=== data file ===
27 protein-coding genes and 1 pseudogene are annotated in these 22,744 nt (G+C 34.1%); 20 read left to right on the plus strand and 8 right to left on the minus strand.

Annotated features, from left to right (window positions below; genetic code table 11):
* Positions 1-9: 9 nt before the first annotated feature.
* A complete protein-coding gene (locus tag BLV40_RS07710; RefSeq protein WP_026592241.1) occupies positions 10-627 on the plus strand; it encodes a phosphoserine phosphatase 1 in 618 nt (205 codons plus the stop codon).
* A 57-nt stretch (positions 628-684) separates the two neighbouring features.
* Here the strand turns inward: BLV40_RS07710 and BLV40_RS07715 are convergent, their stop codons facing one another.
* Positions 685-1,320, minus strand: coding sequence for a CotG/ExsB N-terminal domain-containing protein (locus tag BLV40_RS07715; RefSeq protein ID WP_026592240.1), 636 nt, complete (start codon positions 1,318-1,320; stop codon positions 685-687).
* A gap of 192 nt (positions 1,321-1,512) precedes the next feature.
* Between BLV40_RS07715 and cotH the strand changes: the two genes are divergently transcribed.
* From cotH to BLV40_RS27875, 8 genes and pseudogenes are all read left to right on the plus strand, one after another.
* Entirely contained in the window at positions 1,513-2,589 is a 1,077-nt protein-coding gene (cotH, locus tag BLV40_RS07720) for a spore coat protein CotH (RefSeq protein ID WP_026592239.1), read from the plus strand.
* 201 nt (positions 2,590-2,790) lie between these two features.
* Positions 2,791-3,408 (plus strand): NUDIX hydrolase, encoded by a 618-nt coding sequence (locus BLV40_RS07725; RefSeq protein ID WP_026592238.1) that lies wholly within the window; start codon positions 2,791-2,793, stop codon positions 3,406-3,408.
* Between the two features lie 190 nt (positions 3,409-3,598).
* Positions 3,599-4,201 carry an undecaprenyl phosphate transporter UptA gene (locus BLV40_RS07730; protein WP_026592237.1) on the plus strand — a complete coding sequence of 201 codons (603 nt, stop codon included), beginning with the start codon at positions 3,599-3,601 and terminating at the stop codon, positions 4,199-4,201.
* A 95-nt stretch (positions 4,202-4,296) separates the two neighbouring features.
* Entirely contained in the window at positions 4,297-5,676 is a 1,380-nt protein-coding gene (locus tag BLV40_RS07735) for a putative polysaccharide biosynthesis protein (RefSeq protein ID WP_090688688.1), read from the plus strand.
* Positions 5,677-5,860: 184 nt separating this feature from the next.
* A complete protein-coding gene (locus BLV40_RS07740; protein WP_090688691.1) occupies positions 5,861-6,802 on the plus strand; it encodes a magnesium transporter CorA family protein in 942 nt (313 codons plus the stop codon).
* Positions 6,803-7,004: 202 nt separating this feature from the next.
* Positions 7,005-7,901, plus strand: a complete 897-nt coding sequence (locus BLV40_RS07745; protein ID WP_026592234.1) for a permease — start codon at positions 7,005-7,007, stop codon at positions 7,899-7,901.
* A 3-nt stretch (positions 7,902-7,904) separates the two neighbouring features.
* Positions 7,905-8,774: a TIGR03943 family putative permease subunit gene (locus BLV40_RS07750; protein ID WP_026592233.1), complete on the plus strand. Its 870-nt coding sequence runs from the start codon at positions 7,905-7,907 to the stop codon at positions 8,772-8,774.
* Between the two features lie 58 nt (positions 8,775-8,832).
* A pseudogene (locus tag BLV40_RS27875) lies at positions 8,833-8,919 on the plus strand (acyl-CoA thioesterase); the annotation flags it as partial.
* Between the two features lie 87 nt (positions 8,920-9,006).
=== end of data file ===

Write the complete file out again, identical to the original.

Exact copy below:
27 protein-coding genes and 1 pseudogene are annotated in these 22,744 nt (G+C 34.1%); 20 read left to right on the plus strand and 8 right to left on the minus strand.

Annotated features, from left to right (window positions below; genetic code table 11):
* Positions 1-9: 9 nt before the first annotated feature.
* A complete protein-coding gene (locus tag BLV40_RS07710; RefSeq protein WP_026592241.1) occupies positions 10-627 on the plus strand; it encodes a phosphoserine phosphatase 1 in 618 nt (205 codons plus the stop codon).
* A 57-nt stretch (positions 628-684) separates the two neighbouring features.
* Here the strand turns inward: BLV40_RS07710 and BLV40_RS07715 are convergent, their stop codons facing one another.
* Positions 685-1,320, minus strand: coding sequence for a CotG/ExsB N-terminal domain-containing protein (locus tag BLV40_RS07715; RefSeq protein ID WP_026592240.1), 636 nt, complete (start codon positions 1,318-1,320; stop codon positions 685-687).
* A gap of 192 nt (positions 1,321-1,512) precedes the next feature.
* Between BLV40_RS07715 and cotH the strand changes: the two genes are divergently transcribed.
* From cotH to BLV40_RS27875, 8 genes and pseudogenes are all read left to right on the plus strand, one after another.
* Entirely contained in the window at positions 1,513-2,589 is a 1,077-nt protein-coding gene (cotH, locus tag BLV40_RS07720) for a spore coat protein CotH (RefSeq protein ID WP_026592239.1), read from the plus strand.
* 201 nt (positions 2,590-2,790) lie between these two features.
* Positions 2,791-3,408 (plus strand): NUDIX hydrolase, encoded by a 618-nt coding sequence (locus BLV40_RS07725; RefSeq protein ID WP_026592238.1) that lies wholly within the window; start codon positions 2,791-2,793, stop codon positions 3,406-3,408.
* Between the two features lie 190 nt (positions 3,409-3,598).
* Positions 3,599-4,201 carry an undecaprenyl phosphate transporter UptA gene (locus BLV40_RS07730; protein WP_026592237.1) on the plus strand — a complete coding sequence of 201 codons (603 nt, stop codon included), beginning with the start codon at positions 3,599-3,601 and terminating at the stop codon, positions 4,199-4,201.
* A 95-nt stretch (positions 4,202-4,296) separates the two neighbouring features.
* Entirely contained in the window at positions 4,297-5,676 is a 1,380-nt protein-coding gene (locus tag BLV40_RS07735) for a putative polysaccharide biosynthesis protein (RefSeq protein ID WP_090688688.1), read from the plus strand.
* Positions 5,677-5,860: 184 nt separating this feature from the next.
* A complete protein-coding gene (locus BLV40_RS07740; protein WP_090688691.1) occupies positions 5,861-6,802 on the plus strand; it encodes a magnesium transporter CorA family protein in 942 nt (313 codons plus the stop codon).
* Positions 6,803-7,004: 202 nt separating this feature from the next.
* Positions 7,005-7,901, plus strand: a complete 897-nt coding sequence (locus BLV40_RS07745; protein ID WP_026592234.1) for a permease — start codon at positions 7,005-7,007, stop codon at positions 7,899-7,901.
* A 3-nt stretch (positions 7,902-7,904) separates the two neighbouring features.
* Positions 7,905-8,774: a TIGR03943 family putative permease subunit gene (locus BLV40_RS07750; protein ID WP_026592233.1), complete on the plus strand. Its 870-nt coding sequence runs from the start codon at positions 7,905-7,907 to the stop codon at positions 8,772-8,774.
* Between the two features lie 58 nt (positions 8,775-8,832).
* A pseudogene (locus tag BLV40_RS27875) lies at positions 8,833-8,919 on the plus strand (acyl-CoA thioesterase); the annotation flags it as partial.
* Between the two features lie 87 nt (positions 8,920-9,006).